Parting Shot: Council puts tourist cart before commuter horse

Carpark chaos: Boundary Street

Queenstown’s CBD parking scene has turned into a battle zone.

The rulers are enforcing the war and the working folk are being swooped on by tourists.

These days if you haven’t locked and loaded a park by 8.30am, your hopes of finding one in the CBD are pretty much shot.

Last Wednesday, despite giving myself plenty of time, I was muscled out of the Boundary Street carpark.

I snuck in the entrance where I and my carpooling colleague watched the front-liners attempt to outwit and out-manoeuvre each other in a quest for the increasingly elusive parking spaces.

I drove past two long lines of empty parks – the ‘large campervan parks’.

I retreated to another area but had no luck.

Instead, in defeat, I was 30 minutes late for work, having had to park on the other side of town.

A couple of weeks back, Queenstown’s council kindly killed more than 60 regular carparks in the Boundary St carpark to make room for 33 big caravan parks.

Give-way signs and directional lines have been added, none of which are used.

A trial they say. Another bloody trial. A loophole for hope.

Just like the pedestrianisation of Beach St trial. And the flat roundabout outside Starbucks trial. Both seem to have been shoe-horned into permanence.

The reality seems clear – they’ve painted the lines, it’s a done deal.

The council’s idea to force people out of cars remains quite a mystery to me – where are the decent alternatives?

Public transport is a joke in this town. Having to pay about $6.50 from the Z garage on Frankton Road into the CBD is an insult and Queenstown is too far spread out to think that everyone can bike or carpool.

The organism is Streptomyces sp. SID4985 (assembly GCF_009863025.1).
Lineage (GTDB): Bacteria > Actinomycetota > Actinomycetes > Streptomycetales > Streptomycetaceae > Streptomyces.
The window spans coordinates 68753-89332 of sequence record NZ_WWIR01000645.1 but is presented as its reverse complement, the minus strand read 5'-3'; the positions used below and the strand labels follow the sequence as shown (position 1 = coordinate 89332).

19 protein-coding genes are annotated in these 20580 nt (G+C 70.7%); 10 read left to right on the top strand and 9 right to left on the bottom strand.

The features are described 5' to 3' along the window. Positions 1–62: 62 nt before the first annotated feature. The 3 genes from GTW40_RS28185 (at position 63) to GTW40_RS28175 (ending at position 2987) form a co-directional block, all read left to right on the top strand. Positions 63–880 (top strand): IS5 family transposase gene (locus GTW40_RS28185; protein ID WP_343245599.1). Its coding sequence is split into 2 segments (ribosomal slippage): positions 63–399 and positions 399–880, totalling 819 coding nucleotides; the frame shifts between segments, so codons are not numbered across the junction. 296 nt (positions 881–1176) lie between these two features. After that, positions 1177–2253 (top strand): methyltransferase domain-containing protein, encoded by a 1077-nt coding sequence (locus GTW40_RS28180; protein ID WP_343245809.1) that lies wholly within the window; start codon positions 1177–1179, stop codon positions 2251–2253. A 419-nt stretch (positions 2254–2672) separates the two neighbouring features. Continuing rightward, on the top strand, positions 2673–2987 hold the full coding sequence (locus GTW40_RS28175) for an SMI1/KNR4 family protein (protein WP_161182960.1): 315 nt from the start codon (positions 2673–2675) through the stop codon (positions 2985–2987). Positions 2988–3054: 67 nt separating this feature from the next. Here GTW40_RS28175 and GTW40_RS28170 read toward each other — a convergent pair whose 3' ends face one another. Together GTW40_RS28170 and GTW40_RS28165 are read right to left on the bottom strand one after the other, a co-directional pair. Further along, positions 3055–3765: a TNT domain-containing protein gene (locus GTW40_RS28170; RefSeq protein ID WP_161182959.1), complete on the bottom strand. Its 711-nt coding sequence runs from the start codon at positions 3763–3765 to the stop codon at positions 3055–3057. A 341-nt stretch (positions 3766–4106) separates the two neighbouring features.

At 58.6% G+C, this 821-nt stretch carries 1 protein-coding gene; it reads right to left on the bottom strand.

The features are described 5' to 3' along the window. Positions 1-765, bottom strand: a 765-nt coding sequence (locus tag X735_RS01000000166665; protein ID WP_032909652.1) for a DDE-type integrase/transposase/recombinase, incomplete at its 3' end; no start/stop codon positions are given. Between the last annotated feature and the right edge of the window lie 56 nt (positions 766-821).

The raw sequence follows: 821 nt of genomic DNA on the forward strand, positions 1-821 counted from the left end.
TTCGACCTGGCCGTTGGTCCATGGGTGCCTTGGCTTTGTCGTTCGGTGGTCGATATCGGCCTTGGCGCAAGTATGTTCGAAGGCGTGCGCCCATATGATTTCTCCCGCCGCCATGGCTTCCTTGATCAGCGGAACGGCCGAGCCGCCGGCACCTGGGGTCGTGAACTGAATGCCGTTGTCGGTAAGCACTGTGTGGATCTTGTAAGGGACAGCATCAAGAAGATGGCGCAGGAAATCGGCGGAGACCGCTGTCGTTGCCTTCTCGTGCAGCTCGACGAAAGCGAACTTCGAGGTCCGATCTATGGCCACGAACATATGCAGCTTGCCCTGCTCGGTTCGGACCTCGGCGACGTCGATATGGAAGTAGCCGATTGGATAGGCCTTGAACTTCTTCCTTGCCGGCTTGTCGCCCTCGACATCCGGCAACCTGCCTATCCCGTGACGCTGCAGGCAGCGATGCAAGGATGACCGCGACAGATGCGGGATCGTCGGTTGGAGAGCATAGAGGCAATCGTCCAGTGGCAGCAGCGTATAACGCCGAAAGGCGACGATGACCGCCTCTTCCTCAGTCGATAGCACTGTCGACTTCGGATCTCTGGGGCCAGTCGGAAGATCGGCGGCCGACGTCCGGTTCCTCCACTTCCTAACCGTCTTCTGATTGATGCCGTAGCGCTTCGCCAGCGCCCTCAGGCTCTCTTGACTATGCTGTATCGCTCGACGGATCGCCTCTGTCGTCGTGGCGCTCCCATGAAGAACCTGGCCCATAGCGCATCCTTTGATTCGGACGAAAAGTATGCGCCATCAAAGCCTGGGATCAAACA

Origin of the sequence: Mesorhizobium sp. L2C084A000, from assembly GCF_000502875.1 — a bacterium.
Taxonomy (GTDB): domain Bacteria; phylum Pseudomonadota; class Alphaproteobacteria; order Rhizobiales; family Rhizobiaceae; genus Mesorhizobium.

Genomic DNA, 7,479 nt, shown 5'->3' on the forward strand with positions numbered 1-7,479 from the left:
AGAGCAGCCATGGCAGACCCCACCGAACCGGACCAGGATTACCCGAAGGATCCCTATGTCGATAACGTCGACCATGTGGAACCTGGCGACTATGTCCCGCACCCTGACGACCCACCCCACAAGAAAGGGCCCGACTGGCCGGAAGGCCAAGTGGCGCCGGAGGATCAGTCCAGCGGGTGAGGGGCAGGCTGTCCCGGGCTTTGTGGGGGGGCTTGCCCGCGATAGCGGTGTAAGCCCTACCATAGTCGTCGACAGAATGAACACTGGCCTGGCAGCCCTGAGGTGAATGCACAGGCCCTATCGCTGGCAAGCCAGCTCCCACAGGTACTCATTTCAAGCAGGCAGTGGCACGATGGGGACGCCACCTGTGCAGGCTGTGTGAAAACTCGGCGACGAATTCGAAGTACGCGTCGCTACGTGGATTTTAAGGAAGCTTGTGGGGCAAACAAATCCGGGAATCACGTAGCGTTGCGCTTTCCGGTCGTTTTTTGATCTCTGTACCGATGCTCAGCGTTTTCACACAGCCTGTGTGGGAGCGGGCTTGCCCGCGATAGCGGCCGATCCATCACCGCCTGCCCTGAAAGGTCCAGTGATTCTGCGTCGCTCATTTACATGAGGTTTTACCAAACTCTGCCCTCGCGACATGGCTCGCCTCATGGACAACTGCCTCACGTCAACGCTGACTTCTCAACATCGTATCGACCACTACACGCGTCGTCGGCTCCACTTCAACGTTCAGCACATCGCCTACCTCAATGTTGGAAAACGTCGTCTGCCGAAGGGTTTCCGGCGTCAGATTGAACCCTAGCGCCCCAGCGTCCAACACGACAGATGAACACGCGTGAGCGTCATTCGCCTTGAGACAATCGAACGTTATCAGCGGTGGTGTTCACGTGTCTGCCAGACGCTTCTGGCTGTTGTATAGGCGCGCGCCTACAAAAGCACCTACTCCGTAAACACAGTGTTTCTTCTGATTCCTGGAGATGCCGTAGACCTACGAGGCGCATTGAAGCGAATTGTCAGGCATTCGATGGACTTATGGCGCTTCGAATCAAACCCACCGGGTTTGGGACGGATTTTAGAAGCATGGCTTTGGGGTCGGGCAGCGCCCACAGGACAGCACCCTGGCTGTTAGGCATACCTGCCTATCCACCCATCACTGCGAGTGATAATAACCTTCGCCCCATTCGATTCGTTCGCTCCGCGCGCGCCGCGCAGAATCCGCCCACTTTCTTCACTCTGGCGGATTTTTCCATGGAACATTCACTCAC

It’s all useless to me anyway. As a commuter from Wanaka it would be a stretch to think I could bike or bus here.

Think back to the long-awaited park and ride scheme, which was canned the week of the elections. This also fell into the category of ‘Great in theory, not in reality’.

I’m all for everyone jumping on their bikes each morning to get to work, but it’s so unrealistic.

Councillor Alexa Forbes, chairwoman of the infrastructure committee, says better, cheaper public transport is in the pipeline but when that will come into play is “the million dollar question”.

So we’re making room for more money in this town – the tourists – which is necessary and important to our resort, I understand that.

But tell me this: where the hell are the people who run this town supposed to park? Those who work at The Station Building, banks, retail stores, bars and the cafes. The ones who make Queenstown tick.

I mustn’t forget to mention that the council did add another 60 parks to the underground parking building on Church St to counteract the killed parks in Boundary St.

But Church St’s parks are between $5 and $10 per day, compared to $2.50.

For those of us who ration our money, spare cash is as rewarding as Donald Trump losing the US election.

If the inside parks remained at the lower price, it would have helped.

There’s property on Park St and the top of Stanley St that’s empty – couldn’t that property be leased and gravelled by the council, with an almighty NO CAMPERVANS ALLOWED sign plastered across the entrance?

Alternatively, parking fines and fees could be cut while locals put that money into building a zipline for commuters from Lake Hayes into town.

At this rate, it wouldn’t take long to fund.